the body politic

Identity Issues Don’t Distract From Economic Issues — They Are Economic Issues

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The postelection period has seen an enormous amount of pushback against so-called identity politics — specifically the campaigns for social justice and representation for women and people of color — as a frustrating distraction from the serious economic concerns that affect a broad swath of Americans. If only we could get away from divisive “social issues,” goes this line of thinking, Democrats could win elections and be able to enact progressive economic policies that would help far more people. But the idea that fights over reproductive freedom, sexual assault and harassment, LGBTQ rights, voting rights, criminal-justice reform, and gender and racial bias can be somehow separated from larger progressive economic stances is a fiction. As most people engaged in this argument know perfectly well, economic inequality is deeply wrapped up with gender and racial bias. The impending rollback of social progress in a Trump administration will have a staggering economic impact on this country’s women, especially women of color, and regressive economic policies will take a disproportionate toll on those same populations.

It’s worth remembering that two-thirds of all minimum-wage workers are women, along with 67 percent of all tipped workers — a fact that makes them vulnerable to sexual harassment by customers as well as employers. Women also dominate the home-health-care and child-care industries, in which wages are low, benefits anemic or nonexistent, and job insecurity, poor working conditions, and wage theft endemic. And women are especially reliant on government protections to keep them working safely and fairly.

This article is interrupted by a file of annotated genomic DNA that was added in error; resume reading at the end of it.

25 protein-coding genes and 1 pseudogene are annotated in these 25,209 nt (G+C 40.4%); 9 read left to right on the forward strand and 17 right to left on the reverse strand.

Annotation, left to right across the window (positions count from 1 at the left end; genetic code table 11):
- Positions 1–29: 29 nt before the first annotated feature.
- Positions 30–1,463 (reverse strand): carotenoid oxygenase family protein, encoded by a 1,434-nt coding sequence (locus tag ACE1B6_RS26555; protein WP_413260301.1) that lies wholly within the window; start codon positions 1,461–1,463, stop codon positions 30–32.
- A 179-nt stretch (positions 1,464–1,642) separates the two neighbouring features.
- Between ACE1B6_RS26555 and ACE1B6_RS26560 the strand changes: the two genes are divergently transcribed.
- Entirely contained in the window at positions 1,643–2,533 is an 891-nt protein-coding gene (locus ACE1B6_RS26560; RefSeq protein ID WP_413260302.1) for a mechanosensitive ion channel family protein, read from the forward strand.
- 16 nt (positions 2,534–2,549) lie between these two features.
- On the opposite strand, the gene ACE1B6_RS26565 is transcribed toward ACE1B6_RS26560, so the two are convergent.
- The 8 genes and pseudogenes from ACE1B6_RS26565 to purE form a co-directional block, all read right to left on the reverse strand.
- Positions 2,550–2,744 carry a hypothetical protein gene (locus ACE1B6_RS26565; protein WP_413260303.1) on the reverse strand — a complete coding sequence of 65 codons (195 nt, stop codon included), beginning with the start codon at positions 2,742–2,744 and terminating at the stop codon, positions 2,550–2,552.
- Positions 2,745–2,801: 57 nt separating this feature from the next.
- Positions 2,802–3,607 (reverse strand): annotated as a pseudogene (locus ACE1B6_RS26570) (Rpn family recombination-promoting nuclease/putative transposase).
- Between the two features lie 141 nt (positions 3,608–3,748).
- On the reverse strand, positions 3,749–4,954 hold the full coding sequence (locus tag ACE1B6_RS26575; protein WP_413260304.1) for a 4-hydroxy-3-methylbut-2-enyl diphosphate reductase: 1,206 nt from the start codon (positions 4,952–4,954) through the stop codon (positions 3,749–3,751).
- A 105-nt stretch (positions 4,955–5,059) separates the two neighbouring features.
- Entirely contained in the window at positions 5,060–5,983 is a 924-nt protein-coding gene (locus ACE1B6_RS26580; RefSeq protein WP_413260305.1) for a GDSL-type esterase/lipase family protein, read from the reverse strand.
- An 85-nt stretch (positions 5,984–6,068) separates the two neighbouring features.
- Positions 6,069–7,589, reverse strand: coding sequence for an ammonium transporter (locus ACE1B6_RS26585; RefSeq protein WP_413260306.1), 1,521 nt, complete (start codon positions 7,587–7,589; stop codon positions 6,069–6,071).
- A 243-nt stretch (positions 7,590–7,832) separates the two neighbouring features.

“Start with the basics,” says Heather Boushey, the chief economist at the Washington Center for Equitable Growth, who worked on Hillary Clinton’s transition team. “Will there be enforcement of laws that make it illegal for business to discriminate against you, not hire you, or pay you less because you’re a woman or a person of color or gay? It really comes down to the question: Is the government on your side? Is the government enforcing your basic rights as a worker?” That seems unlikely, given that the government will be led by a man who has said we should abolish the federal minimum wage, who has been sued by hundreds of former employees and contractors who claim he never paid them, and who has been accused of sexual assault by 18 women.

Progressive economists point to Trump’s appointments thus far as troubling evidence of just how bad the next four years could be for the lives and livelihoods of women and people of color: For secretary of Labor we have Andrew Puzder, CEO of the company that manages the fast-food chains Carl’s Jr. and Hardee’s, which have been repeatedly investigated for wage theft; Puzder has also been a critic of minimum-wage hikes and the Obama administration’s expansion of overtime-pay protection. For secretary of Housing and Urban Development, we have Ben Carson, who criticized the Obama administration’s push to bolster an element of the Fair Housing Act that addresses racial segregation and concentrated poverty as “mandated social-engineering schemes.” Sarah Edelman, director of housing policy for the Center for American Progress, points out that “for a woman looking to buy or rent a home, the FHA is her greatest shield against a discriminatory landlord or mortgage lender.” For attorney general, we have Senator Jeff Sessions, a former prosecutor who aggressively pursued drug cases and has voiced his concern that drug prosecutions were down during the Obama administration. We know that African-­Americans are sent to prison for drug offenses at a rate six times greater than that of whites (even though black and white Americans use drugs at roughly the same rate), and a study published this month shows that “incarceration is negatively associated with ownership of a bank account, vehicle, and home among men and that these consequences for asset ownership extend to the romantic partners of these men.”